SACRED LIGHT comprises a body of work consisting of long cylindrical transparent forms covered by broken glass and illuminated from within by white light (LED). Cast from tree forms, these forms are suspended by monofilament so that they slowly move and turn, casting reflections on walls, ceiling and surrounding space. The fusion of broken forms and light is a visual metaphor for hope and redemption. The theme of how our brokenness alliterates and even hides the light of the Father is found throughout the scriptures, even though it leaves with the hope of a light to be captured. From Gideon's pitchers breaking to reveal light, to Mary's alabaster box shattered as a memorial for Christ's death, to the very Eucharist itself, the broken bread and body of Christ, we stare at glimpses of the eternal light we were supposed to reflect. Jesus proclaimed Himself the "Light of the world." The gospel of John says “the Light shines in the darkness and the darkness cannot extinguish it;” Isaiah speaks of this Light shining in the darkness and His glory rising on us. Thus, this fusion of light and broken forms is meant to be a picture of Christ in us, the Hope of glory, in both our human frames and in this dark and broken world.
Laurie Lea is a New York-based visual artist exploring the integration of light and form (matter) through the media of sculpture, installation and poured works. Her interest in science and the nature of reality has guided her investigation of the intersection of the physical, visible dimension of observable phenomena with the invisible, intangible dimension of quantum physics. In addition to sculpture and poured works, she is creating light-forms to place on the coast of different countries where land meets water and day meets night. She is developing a language of light to express her ideas.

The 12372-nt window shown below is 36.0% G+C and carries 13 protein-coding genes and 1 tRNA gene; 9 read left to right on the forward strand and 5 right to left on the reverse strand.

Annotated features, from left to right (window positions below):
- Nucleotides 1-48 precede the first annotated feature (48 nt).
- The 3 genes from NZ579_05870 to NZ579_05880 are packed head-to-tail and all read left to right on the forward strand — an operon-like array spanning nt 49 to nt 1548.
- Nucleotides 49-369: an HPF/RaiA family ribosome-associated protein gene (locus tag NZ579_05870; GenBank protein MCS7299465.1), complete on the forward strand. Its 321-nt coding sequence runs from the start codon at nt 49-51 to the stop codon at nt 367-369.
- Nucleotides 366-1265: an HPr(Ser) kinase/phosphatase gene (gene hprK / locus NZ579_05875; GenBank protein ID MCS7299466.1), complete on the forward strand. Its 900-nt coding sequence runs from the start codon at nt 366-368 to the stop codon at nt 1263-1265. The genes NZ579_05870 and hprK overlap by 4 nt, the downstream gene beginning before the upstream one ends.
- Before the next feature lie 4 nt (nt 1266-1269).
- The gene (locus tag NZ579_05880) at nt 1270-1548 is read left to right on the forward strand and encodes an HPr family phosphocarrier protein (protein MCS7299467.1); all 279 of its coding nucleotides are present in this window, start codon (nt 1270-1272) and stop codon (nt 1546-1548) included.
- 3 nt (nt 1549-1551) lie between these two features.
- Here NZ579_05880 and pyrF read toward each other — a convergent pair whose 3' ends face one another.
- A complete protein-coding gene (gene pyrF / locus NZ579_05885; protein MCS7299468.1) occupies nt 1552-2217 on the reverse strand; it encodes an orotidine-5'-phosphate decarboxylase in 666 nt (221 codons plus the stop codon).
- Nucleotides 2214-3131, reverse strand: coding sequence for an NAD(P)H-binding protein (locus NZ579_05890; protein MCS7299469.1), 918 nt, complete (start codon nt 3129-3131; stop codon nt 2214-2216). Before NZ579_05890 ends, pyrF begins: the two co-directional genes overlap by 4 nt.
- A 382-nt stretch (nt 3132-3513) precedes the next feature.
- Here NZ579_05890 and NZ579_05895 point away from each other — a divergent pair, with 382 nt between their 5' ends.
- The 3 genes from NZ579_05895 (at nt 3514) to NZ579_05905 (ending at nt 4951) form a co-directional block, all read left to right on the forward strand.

Lea has presented work in galleries, museums and alternative venues in the US and countries around the globe: Canada, Mexico, Sweden, Japan, Africa and Europe. She initiated and wrote the original Public Arts Ordinance for Atlanta, Ga when serving on the city's Fulton County Arts Council.
She is recipient of numerous awards, grants and residencies which include the Georgia Arts Council Purchase Award, grants from The Brooklyn Arts Council; Artists Grants/Artists Space; the New York Council on the Arts; Southern Arts, England and the Arts Council of Great Britain. During her time in England she was awarded a one-person exhibition and Artist Residency at the Russell-Cotes Art Gallery & Museum, Bournemouth, England. She also won a commission for a sculpture installation at the Walsall Museum & Art Gallery in Walsall, England. She was keynote speaker at the International Symposium of Art and Light at the University of the Creative Arts in Farnham, England. Recently, Lea has been awarded Artists Residencies in Greece and New York City. She has received the Gottlieb Foundation Individual Art Support Grant and was awarded the Professional Artist in Residency at the Pilchuck School of Glass near Seattle, WA.
She is a McDowell Colony Fellow and currently Artist in Residence at the YWCA Brooklyn, in Brooklyn, NY.